What does God do in conversion?

9Marks

Conversion does not mean that “God helps those who help themselves.” The change we need is so radical that only God can do it. In conversion, God gives life to the dead and sight to the blind. In conversion, God gives the gifts of repentance and faith.

What are people responsible to do in conversion?

9Marks

People are responsible to do two things: repent and believe. Conversion is a radical turn away from sin and to God through faith in Christ. Jesus summed up what humans must do in conversion when he commanded his hearers, “Repent and believe in the gospel” (Mark 1:15).

 What does it mean to repent?

What is conversion?

9Marks

Conversion is a U-turn in a person’s life. It is turning with one’s whole person away from sin and to Christ for salvation. From idol worship to God worship. From self-justification to Christ’s justification. From self-rule to God’s rule.

 Conversion is what happens when God awakens those who are spiritually dead and enables them to repent of their sins and have faith in Christ.

Is the gospel about meeting our felt needs?

9Marks

No. But…

On what basis can a person be declared right in God’s sight?

9Marks
Not by our works: The Bible teaches that there is no way we can be declared righteous in God’s sight by doing good works (Rom. 3:19-20). We can’t fulfill God’s law (Rom. 8:5-8). We can’t live in a way that is pleasing to God and so earn a righteous status in God’s sight. We deserve only condemnation.

What is the place of good works in salvation?

9Marks
The short answer: The Reformers summarized the Bible’s teaching on this subject by saying that we are justified (counted righteous in God’s sight) by faith alone, but the faith that justifies is never alone. Justified by faith alone…: We are justified by faith apart from works of the law (Rom.3:28). God counts us as righteous because he credits the very righteousness of Christ tous (Phil. 3:9, Rom. 5:17). All this happens by faith alone, apart from any good works we do (Rom. 4:4-5).

Is repentance necessary for salvation?

9Marks
The claim: Some people say that you can believe in Jesus as “Savior” but not as “Lord.” That is, you can believe in him but never repent of your sin. You can believe in him and be saved even if your life goes on just as it was before you became a Christian. Or so the claim goes.

Is faith in Christ the only way to be saved?

9Marks
The cultural challenge: People today love to be inclusive. We want everybody to be right. In fact we think that the only way to be wrong is to think that anyone could ever be wrong about anything. So when it comes to religion we say, “All paths lead to God. There’s no one right way. The right thing to believe is whatever works for you.” But is that what the Bible says?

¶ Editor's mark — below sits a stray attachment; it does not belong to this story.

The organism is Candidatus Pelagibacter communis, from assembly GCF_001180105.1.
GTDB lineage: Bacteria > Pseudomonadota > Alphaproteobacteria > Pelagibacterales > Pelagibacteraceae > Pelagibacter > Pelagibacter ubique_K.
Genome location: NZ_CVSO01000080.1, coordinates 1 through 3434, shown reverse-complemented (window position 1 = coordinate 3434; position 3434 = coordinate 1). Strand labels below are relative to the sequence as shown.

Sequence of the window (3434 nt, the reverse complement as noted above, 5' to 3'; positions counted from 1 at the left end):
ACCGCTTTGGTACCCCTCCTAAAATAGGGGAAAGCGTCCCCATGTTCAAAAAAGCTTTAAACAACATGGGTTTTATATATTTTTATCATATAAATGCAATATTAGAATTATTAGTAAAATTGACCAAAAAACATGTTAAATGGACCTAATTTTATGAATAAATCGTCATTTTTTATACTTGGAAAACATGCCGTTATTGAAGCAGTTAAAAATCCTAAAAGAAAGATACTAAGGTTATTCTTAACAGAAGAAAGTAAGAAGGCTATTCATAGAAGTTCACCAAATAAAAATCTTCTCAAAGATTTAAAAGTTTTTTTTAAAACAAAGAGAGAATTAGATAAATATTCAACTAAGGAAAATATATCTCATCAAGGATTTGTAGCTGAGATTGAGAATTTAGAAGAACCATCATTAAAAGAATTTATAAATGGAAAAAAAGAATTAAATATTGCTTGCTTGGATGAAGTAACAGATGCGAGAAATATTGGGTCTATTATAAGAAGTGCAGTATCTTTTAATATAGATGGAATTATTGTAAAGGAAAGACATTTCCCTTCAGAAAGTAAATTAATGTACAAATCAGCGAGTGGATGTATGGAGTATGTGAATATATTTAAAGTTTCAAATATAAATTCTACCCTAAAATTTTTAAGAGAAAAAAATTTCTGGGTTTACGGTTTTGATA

Is conscious faith in Christ necessary for salvation?

9Marks
The question: What about those people who live in some far corner of the world and have never heard the gospel? Will they be saved if they “live up to” the knowledge of God they naturally have? Can they be “anonymous Christians” who somehow believe in Jesus even though they’ve never heard of him? Or is conscious faith in Christ necessary for salvation?

Does the gospel include the transformation of society?

9Marks

The gospel is the good news that Jesus Christ came into the world to save sinners by living in their place, dying in their place to bear God’s wrath against their sins, and rising from the grave in order to give his people eternal life and usher in a new creation.

What is “the gospel of the kingdom”?

9Marks

It’s very popular these days to talk about “the gospel of the kingdom.”

Many people claim that when Jesus came “preaching the gospel of the kingdom” (Matt. 4:23) he was preaching a message about the overthrow of evil government powers, the transformation of society, and the lifting up of the poor. All kinds of revolutionaries can get behind these ideas.

But is that what the Bible means when it speaks about the gospel of the kingdom? Not exactly.

How does the gospel address both guilt and shame?

9Marks

Some church leaders today argue that the gospel addresses shame rather than guilt. Or they say that shame is a more primary category in Scripture and that we should de-emphasize the idea of guilt when we share the gospel.

What’s the most fundamental problem the gospel addresses?

9Marks
Is the gospel fundamentally about meeting our needs? Fulfilling our desire for meaning? Transforming society? Teaching us to live better lives? Lifting up the poor? Making us rich and healthy? All of these ideas about the gospel latch onto a perceived problem and say, “That’s what the gospel is all about!” But are any of those things what the gospel is all about? Are any of those things the fundamental problem the gospel addresses?

Is there a contradiction between God’s love and wrath?

9Marks

Have you ever heard the following? “God is love! He would never judge anyone or send anyone to hell! That’s just not loving!” Pitting God’s love against God’s wrath is as common these days as the biblical illiteracy which feeds such a sentiment.

What is sin?

9Marks
Sin is fundamentally rebellion against God (Rom. 1:18-32). Sin is refusing to acknowledge God as God and putting ourselves in the place of God. Sin is any act that does not wholly conform to the will and law of God (1 Jn. 3:4).